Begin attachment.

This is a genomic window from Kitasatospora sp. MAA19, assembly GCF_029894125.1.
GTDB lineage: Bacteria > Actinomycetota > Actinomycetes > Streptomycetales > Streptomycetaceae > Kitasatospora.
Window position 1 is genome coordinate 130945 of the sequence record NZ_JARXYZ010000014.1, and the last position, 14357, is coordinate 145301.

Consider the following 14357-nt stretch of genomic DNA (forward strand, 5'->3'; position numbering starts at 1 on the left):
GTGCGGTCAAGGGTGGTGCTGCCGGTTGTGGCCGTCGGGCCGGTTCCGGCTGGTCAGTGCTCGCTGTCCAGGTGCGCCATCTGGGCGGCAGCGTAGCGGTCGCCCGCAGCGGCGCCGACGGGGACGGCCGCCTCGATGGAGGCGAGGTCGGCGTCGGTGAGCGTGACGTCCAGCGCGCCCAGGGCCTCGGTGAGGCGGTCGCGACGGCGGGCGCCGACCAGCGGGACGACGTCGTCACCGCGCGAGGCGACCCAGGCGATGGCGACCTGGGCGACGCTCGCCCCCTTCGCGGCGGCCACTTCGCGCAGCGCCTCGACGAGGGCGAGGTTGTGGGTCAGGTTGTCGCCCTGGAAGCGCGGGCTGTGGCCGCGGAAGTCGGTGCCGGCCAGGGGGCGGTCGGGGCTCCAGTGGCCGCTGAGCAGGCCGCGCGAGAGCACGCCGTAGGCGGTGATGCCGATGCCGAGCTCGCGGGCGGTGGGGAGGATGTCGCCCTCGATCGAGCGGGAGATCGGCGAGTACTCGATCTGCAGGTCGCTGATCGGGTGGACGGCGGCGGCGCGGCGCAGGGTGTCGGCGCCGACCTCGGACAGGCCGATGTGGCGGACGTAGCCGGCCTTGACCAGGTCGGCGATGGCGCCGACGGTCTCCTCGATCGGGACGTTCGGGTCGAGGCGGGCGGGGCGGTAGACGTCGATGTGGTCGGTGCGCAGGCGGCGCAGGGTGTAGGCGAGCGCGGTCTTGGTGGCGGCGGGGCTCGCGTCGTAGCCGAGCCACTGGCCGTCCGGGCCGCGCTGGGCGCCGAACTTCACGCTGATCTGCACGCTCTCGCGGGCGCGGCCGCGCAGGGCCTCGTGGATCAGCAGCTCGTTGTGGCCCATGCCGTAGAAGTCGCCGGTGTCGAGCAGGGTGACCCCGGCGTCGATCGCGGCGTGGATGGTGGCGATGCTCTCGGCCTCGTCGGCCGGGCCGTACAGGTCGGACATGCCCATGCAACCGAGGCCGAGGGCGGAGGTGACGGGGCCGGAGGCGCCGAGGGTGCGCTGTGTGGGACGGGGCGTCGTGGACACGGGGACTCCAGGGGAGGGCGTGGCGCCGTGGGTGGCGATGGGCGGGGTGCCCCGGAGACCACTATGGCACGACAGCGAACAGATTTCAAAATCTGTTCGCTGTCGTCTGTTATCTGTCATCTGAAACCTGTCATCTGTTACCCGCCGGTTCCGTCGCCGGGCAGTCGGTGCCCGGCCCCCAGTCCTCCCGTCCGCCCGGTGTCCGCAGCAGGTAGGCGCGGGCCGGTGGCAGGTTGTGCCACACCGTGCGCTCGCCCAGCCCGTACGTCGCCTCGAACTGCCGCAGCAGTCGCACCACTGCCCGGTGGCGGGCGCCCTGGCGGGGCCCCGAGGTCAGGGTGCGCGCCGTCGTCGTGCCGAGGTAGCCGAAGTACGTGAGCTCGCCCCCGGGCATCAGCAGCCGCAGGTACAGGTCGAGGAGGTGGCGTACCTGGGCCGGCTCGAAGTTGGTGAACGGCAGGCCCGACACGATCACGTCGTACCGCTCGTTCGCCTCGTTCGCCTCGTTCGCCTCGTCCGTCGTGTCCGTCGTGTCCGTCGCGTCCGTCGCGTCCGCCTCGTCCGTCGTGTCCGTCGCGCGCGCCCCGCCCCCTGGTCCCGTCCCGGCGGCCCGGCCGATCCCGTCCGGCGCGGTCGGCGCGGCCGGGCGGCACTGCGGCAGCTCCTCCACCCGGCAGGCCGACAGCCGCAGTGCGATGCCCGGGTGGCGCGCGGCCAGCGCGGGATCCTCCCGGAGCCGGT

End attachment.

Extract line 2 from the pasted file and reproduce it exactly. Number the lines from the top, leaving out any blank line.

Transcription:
GTDB lineage: Bacteria > Actinomycetota > Actinomycetes > Streptomycetales > Streptomycetaceae > Kitasatospora.